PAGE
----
•         Niacin (Vitamin B3) – Niacin helps maintain healthy nervous system function and helps convert food into energy. It is found in animal foods, some types of fish, legumes, grains, nuts, and fortified foods.
  •         Pantothenic Acid (Vitamin B5) – Pantothenic Acid also helps convert food to energy and supports many body functions including the body’s natural stress response.
  •         Pyridoxine (Vitamin B6) – Vitamin B6 helps support healthy metabolism and red blood cell formation. It is present in poultry, organ meat, fish, avocados, non-citrus fruits, and starchy vegetables like potatoes.
  •         Biotin (Vitamin B7) – Biotin helps convert fat, protein, and carbohydrates into energy. It also helps support healthy hair and skin while supporting nervous system function. It is found in meat, organ meats, fish, eggs, nuts, seeds, and a few vegetables.
  •         Folate (Vitamin B9) – Folate is found naturally in foods. It plays an essential role in the development of a baby’s nervous system, so it’s important for women of childbearing age to include plenty of it in their diets. Folate is also important for proper nervous system function and helps to convert food into cellular energy.
  •         Cobalamin (Vitamin B12) – Like other B-vitamins, B12 helps support a healthy nervous system function and the formation of red blood cells. Those who observe a vegan or vegetarian diet often lack enough vitamin B12 as it is found mostly in animal sources. Beef liver, fish, poultry, eggs, clams, milk, and nutritional yeast contain vitamin B12. It is also found in fortified cereals and other foods.
  •         Ascorbic Acid (Vitamin C) – Vitamin C has antioxidant properties. It helps keep the skin healthy and helps with the absorption of iron. Vitamin C is also beneficial for helping to support the immune system. Citrus fruits, cantaloupe, kiwi, strawberries, baked potatoes, green peppers, and broccoli contain Vitamin C.


Roles and Sources of Fat-soluble Vitamins

There are four fat soluble vitamins including vitamins A, D, E, and K. They each function in different ways and play important roles in the body. They are stored in the body’s fatty tissue. The body absorbs them more easily when there is dietary fat present. Here are the four fat-soluble vitamins, their roles and function.

  •         Vitamin A – Vitamin A plays an essential role in healthy vision and eye function. It helps support the immune system and healthy skin. It is found in beef liver, some types of fish, green leafy vegetables, other green, yellow, and orange fruits and vegetables. It’s also in dairy products.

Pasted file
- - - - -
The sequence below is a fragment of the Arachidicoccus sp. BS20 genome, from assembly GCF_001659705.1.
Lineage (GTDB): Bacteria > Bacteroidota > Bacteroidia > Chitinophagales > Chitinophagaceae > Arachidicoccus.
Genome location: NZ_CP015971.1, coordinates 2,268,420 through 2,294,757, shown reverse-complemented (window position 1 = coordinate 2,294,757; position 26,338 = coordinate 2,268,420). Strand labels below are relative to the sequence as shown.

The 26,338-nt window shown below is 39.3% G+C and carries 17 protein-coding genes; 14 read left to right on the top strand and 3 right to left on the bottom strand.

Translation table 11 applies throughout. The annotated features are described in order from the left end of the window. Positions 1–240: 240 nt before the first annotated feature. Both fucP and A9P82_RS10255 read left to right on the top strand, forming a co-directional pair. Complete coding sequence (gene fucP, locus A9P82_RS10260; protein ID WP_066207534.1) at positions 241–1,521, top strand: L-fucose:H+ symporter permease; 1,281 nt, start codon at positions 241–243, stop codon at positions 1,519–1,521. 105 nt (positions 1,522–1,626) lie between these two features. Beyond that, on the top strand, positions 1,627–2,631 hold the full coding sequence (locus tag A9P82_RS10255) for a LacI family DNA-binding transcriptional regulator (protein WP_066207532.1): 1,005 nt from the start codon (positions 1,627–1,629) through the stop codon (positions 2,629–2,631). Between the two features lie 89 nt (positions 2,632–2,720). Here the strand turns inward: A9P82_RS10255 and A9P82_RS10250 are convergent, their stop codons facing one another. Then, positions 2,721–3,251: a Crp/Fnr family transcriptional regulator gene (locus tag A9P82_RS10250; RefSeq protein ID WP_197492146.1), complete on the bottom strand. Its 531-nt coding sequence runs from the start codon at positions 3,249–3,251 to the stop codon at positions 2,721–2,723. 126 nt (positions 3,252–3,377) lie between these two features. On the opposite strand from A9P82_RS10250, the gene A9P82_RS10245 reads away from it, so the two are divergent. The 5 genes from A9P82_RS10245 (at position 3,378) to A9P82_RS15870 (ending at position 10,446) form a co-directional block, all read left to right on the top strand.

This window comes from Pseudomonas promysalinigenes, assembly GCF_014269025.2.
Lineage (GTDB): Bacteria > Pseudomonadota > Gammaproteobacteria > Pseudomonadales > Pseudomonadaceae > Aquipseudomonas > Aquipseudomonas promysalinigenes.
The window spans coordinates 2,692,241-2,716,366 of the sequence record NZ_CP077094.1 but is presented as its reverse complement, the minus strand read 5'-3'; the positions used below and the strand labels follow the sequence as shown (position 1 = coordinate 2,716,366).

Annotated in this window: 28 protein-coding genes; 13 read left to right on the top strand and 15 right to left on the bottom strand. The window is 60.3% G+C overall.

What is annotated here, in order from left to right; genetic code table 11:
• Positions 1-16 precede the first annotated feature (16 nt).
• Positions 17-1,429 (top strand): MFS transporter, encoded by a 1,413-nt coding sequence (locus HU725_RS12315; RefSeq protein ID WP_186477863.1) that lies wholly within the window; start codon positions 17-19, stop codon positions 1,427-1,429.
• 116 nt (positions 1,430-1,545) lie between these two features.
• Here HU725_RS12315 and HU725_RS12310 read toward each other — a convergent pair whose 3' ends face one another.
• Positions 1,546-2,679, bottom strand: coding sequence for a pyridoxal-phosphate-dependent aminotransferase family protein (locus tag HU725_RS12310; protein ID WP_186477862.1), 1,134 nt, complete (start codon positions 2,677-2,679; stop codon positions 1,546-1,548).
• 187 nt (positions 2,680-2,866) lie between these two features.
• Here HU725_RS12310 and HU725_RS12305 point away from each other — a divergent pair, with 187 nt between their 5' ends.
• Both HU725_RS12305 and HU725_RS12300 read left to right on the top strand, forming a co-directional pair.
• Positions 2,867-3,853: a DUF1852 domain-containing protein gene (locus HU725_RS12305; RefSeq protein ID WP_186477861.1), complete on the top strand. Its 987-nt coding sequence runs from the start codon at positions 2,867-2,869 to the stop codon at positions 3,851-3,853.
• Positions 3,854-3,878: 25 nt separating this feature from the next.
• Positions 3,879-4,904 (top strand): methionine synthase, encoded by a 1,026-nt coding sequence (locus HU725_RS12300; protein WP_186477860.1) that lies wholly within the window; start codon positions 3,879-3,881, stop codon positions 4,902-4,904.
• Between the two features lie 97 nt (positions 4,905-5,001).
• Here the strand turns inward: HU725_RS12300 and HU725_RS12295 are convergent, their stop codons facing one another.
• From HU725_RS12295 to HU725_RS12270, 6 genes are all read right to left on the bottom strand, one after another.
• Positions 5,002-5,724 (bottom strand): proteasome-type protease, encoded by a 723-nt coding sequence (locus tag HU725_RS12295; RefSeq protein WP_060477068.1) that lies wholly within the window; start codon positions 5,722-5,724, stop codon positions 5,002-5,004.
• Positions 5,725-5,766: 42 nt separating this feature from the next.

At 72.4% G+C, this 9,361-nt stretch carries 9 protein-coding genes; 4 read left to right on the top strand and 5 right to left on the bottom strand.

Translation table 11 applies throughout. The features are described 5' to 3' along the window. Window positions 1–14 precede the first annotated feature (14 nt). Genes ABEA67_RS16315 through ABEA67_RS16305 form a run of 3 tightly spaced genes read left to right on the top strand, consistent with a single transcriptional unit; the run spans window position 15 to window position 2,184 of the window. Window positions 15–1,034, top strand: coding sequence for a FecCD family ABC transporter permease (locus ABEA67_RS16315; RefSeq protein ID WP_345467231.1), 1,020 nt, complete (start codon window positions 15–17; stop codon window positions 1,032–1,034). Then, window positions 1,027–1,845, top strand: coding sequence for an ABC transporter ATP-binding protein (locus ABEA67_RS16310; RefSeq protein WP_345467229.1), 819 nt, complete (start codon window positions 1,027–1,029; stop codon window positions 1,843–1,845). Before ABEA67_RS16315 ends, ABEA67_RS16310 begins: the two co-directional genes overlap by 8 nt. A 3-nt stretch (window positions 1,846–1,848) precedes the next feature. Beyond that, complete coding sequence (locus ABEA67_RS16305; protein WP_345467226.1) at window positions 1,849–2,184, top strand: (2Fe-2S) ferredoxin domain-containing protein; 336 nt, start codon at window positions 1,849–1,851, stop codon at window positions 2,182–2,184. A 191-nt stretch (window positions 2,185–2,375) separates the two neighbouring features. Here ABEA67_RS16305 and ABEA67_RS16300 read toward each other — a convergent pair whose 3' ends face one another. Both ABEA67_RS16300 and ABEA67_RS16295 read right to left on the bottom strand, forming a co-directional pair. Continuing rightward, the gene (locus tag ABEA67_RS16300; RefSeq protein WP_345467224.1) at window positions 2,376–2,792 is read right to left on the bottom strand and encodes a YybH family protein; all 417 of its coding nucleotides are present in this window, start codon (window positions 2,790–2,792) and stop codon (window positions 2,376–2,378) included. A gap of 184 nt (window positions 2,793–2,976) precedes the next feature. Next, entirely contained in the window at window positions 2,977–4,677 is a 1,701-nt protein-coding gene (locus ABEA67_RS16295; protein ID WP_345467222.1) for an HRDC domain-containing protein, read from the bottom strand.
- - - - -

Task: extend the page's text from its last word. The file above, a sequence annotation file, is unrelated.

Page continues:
•         Vitamin D – The body makes vitamin D in response to exposure to sunlight. It helps support healthy nerves and muscles and helps with the absorption of calcium which is necessary for healthy bones and teeth. Foods that contain vitamin D include tuna, fish liver oils, egg yolks, mushrooms, and cheese. Because there are few foods that contain Vitamin D naturally, many foods are fortified with this essential nutrient.
  •         Vitamin E – The antioxidant properties of vitamin E helps support a healthy immune system and neutralizes free radicals in the body. It is essential for healthy cells including those in the heart. It is found in vegetable oils, nuts, and seeds.
  •         Vitamin K – Vitamin K is vital for blood clotting and supporting healthy bones. It is found in green leafy vegetables, vegetable oils, meat, eggs, soybeans, and cheese.


vitamins in hand


Getting Adequate Amounts of Fat Soluble and Water-Soluble Vitamins

The body needs both water soluble and fat-soluble vitamins to ensure all the body systems function properly. While most of the vitamins needed for body function are contained in common foods, many people still have deficiencies. At Envura you get scientifically backed vitamins that benefit your health. Our vitamins are a great way to help build yourself a life of longevity. Get what you need every month, delivered directly to your front door without the hassle of going to the confusing supplement aisle.